For more than a decade, activists and big money lobbyists have worked to make marijuana legal. In so doing, they have wreaked havoc on community efforts to reduce drug use, abuse, and addiction. Their pro-drug messages contradict prevention messages from parents, schools and communities across the state and weaken opposition to youth drug use.
Prevention has long been the key in Florida’s strategy to reduce substance abuse. Better to stop drug use before it ever starts. In the past, community drug-prevention coalitions — with the assistance of the Florida Office of Drug Control — have successfully reduced youths’ use of alcohol, tobacco and drugs.
Sadly, Florida has lost the political will to sustain a robust prevention effort, leaving our young people at the mercy of the well-funded propaganda machine that seeks to legalize marijuana.
The most effective drug prevention happens at the family’s kitchen table with parents as the first — and best — defense. Yet our schools, community and government have roles in reinforcing those efforts by keeping access to drugs — and alcohol and tobacco — as difficult as possible for our youth. Legal marijuana — medical or not — sends a clear message to our kids that it is not dangerous and seriously undermines our efforts to reduce youth drug use.
It begins with marijuana being falsely portrayed as harmless. Science has shown that marijuana is anything but benign. It has addictive qualities that cause changes in behavior, mood and consciousness along with negative long term effects – including psychosis and schizophrenia — for chronic users.
Recent scientific studies back up these claims. Educators take note — a 2012 study in Australia showed that chronic use of marijuana causes a drop in IQ of up to 8 points. Still another 2014 Northwestern University study showed that even casual marijuana use causes significant brain abnormalities.
Medical marijuana means more use and that means more kids smoking pot. Greater availability and lowered perception of harm will increase use. The current Florida ballot amendment allows teens to receive medical marijuana. Smoking will increase and kids will be ingesting four times more tar than from tobacco.
More adolescents are now in treatment for marijuana dependency than for alcohol or all other illegal drugs combined. Colorado had the highest rate in the country of marijuana use among students ages 12-17, at 10.19 percent, according to state estimates provided by the federal government’s Substance Abuse and Mental Health Services Administration.
More troubling is a recent Monitoring the Future study showing that high school students who would otherwise be at low risk for habitual pot smoking say that they would use marijuana if it were legal.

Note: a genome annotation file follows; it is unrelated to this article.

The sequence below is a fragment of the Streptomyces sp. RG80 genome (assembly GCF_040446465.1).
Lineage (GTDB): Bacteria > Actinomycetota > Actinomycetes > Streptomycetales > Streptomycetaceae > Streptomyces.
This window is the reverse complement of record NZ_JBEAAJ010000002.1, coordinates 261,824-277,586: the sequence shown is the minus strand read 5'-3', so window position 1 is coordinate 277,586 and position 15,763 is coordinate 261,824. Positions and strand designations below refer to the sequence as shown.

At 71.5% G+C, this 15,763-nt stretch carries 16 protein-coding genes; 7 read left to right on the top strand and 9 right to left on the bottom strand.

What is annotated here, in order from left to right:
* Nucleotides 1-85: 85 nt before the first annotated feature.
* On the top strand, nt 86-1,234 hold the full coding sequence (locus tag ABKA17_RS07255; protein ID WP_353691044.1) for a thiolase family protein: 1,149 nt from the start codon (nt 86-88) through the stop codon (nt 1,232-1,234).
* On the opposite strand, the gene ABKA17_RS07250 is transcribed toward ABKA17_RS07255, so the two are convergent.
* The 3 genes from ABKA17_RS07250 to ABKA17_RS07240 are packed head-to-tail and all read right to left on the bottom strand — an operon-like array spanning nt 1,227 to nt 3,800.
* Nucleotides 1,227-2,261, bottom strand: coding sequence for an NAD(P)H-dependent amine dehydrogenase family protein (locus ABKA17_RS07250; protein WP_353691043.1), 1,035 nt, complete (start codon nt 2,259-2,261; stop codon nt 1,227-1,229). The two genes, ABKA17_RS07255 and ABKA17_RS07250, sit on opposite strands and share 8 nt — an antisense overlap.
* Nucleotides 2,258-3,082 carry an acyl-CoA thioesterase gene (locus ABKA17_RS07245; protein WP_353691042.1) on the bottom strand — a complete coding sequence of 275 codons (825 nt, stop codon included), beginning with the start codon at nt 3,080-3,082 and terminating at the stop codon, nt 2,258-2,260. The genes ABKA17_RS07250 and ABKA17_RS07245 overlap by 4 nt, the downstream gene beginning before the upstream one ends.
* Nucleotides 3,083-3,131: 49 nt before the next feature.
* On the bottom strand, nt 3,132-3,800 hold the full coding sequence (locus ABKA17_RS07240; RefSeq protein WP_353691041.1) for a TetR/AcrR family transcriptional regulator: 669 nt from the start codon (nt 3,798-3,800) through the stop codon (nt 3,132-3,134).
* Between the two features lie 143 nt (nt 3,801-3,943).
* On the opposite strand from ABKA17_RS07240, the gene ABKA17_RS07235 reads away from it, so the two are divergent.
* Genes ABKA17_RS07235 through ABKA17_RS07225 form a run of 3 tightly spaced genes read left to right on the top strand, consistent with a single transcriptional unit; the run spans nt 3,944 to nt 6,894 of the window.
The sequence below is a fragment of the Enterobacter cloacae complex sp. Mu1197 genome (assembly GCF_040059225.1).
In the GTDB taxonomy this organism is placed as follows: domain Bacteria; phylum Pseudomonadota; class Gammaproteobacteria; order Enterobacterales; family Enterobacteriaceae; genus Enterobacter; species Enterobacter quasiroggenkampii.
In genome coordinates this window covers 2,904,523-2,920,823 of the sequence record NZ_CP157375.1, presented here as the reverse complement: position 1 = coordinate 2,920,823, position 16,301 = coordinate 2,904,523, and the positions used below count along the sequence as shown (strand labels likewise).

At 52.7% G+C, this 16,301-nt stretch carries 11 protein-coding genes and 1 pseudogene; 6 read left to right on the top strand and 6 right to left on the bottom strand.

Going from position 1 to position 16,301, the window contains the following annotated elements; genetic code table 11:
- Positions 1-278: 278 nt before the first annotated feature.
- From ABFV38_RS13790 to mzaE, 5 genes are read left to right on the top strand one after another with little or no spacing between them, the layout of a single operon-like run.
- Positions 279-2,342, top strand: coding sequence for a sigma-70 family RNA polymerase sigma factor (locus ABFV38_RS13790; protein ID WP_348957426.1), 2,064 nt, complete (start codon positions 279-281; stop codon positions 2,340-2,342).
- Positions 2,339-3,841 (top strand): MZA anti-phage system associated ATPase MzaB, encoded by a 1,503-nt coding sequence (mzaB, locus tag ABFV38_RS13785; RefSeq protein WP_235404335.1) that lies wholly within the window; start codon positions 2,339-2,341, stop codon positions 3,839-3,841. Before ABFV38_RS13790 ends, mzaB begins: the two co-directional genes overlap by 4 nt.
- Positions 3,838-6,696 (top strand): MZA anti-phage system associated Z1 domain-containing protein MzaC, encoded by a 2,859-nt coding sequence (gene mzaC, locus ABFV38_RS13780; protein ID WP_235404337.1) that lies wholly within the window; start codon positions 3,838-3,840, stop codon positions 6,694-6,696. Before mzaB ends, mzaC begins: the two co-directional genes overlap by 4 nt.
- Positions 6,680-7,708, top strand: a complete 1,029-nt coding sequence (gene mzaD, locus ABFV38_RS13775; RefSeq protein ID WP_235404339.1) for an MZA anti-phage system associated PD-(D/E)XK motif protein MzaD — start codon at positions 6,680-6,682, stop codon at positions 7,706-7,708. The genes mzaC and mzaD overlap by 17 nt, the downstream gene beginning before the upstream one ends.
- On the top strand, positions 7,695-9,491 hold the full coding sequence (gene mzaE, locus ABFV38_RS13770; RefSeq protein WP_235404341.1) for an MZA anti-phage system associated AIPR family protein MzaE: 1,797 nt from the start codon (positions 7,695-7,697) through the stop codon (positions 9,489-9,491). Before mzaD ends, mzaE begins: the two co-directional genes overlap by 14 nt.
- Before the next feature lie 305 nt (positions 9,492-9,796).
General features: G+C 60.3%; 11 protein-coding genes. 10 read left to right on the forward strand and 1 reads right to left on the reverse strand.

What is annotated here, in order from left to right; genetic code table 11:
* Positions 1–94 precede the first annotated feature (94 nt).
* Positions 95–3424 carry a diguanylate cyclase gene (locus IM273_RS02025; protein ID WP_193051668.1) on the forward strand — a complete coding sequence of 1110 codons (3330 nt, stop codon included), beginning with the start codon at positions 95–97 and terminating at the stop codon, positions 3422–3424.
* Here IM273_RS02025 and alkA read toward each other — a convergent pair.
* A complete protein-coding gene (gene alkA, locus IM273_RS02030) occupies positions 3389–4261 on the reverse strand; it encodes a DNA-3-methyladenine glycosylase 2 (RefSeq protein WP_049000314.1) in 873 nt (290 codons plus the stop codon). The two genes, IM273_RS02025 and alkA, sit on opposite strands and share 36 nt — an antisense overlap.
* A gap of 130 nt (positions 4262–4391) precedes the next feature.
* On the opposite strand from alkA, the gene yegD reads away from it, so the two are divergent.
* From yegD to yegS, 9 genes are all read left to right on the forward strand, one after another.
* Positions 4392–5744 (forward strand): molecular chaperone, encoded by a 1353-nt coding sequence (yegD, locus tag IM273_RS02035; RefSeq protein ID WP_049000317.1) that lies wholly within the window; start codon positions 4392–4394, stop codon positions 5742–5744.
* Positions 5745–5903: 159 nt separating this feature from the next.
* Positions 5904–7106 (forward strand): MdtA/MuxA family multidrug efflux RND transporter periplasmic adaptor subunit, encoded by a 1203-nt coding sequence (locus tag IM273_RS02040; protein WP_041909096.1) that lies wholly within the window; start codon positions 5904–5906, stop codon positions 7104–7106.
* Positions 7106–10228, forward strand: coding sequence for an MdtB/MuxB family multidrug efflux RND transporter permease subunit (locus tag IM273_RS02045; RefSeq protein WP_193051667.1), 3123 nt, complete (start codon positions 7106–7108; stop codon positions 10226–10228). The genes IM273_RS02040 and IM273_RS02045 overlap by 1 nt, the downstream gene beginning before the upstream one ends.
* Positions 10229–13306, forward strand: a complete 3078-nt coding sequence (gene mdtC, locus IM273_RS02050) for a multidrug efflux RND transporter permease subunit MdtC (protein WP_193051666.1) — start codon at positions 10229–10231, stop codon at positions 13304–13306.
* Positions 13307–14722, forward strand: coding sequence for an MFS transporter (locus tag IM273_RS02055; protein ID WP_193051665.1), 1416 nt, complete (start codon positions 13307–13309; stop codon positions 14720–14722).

Increase youth use means more drugged driving crashes. Fatal vehicle accidents involving marijuana have tripled over the past decade according to study by Columbia University. There isn’t even an accepted non-blood test to determine THC intoxication to deter drugged driving.
Today’s marijuana is tremendously more powerful and acutely intoxicating with THC contents upwards of 20 percent — compared to 3 percent THC levels in the 1960s.
If you liked Big Tobacco, you are going to love Big Marijuana. Expect the same slick ads that neglect to mention dangers in order to get our kids hooked as a key long-term strategy for profiteers. Just look at Colorado to see Florida’s future with legalization. Pot shops will replace pill mills. Physicians will abuse their prescribing privileges for marijuana just as they did when over-prescribing deadly legal narcotics.
The medical marijuana ballot initiative would turn Florida into Colorado. The bill that just passed the Legislature allows cannabis oil to those truly sick who need it, but we don’t need to allow further legalization. The world is dangerous enough for kids without sanctioning another intoxicating drug to trip them up.
The real effect of medical marijuana in Florida will be to jeopardize the safety and drug-free future of our most precious resource — our youth. Current drug prevention efforts will be stymied leaving us with thousands of pot shops, more teenagers smoking pot and more deadly car wrecks. That won’t be on the ballot in November, but it should be on every voter’s mind.
Bruce Grant was the director of the Florida Office of Drug Control and now serves as the chairman of the Leon County drug prevention coalition.